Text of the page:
Interop 2020 has ended-–and with a bang.
Punctuated by excellent keynotes by FedEx, Microsoft, and VMware, Interop also held a series of panels on fintech– for the first time. While Interop is typically a conference for IT Leaders and high-level IT practitioners, the emergence of fintech – and the implications fintech has for IT– drew a great deal of attention by organizers and attendees alike.
One of the fertile discussions in the fintech breakout was on the “New World of Payments.” Three panelists- Syed Hussain of Liquidity Digital, Sarah Wheeler of HousingWire (FinLedger’s sister publication), and John Thomas of Zact exchanged ideas on the series of innovations in payments and the need for fresh ideas coming from new companies.
They all agreed that traditional fintech benefits from acquiring disruptive startups and then integrating them but that overall the mindset in financial services has to change. Thomas suggested that the integrated platform approach is necessary in PaymentTech, not the point-solution approach while Wheeler opined that point-solutions can solve pressing problems. Hussain believes that the new wave of PaymentTech will be centered on creating value for all assets, not just the canonically liquid assets we think of today.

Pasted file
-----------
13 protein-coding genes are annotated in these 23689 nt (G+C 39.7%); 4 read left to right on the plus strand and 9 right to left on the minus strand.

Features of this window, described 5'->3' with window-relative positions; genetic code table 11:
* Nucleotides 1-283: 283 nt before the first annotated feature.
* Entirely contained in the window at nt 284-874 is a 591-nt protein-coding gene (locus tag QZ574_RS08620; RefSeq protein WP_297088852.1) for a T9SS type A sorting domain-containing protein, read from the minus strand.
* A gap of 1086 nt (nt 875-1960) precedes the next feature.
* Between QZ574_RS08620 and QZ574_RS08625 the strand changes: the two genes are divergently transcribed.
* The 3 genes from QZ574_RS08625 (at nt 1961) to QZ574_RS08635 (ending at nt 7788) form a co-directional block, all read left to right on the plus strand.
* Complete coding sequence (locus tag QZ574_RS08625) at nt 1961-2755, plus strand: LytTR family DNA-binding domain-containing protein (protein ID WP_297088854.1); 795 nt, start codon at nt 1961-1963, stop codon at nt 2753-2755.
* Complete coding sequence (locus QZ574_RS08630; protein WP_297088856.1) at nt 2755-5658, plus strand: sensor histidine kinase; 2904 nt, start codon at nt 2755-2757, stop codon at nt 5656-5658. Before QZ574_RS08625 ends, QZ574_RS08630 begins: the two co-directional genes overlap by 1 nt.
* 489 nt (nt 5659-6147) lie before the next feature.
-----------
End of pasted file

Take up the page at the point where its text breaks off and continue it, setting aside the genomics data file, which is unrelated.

A second and equally important panel was held on “Cloud-Native Fintech.” The group of luminaries on that panel consisted of Khadija Mustafa of Microsoft, Pulak Sinha of Pepper, Danielle Funston of Sentinel Compliance Group, and Interop veteran Dharmesh Godha of Advaiya.
All agreed that with regard to the cloud, the “train has left the station,” suggesting that any and all large organizations will migrate to the cloud and that new organizations will be cloud-native. Sinha, who has built Pepper as a leading data platform in the AssetTech space, argued that the scale, speed, and flexibility needed can only be done in a Cloud-native environment. Godha and Funston cautioned the attendees that technology alone is not the silver bullet, that in fact, the people-transformation is just as necessary. Mustafa, Funston, and Sinha all agreed that the “queen bee” here is data.
As fintech grows in importance and continues to receive large funding rounds and capture the attention of influencers and pundits, we should expect to see it emphasized, even where it has not been before.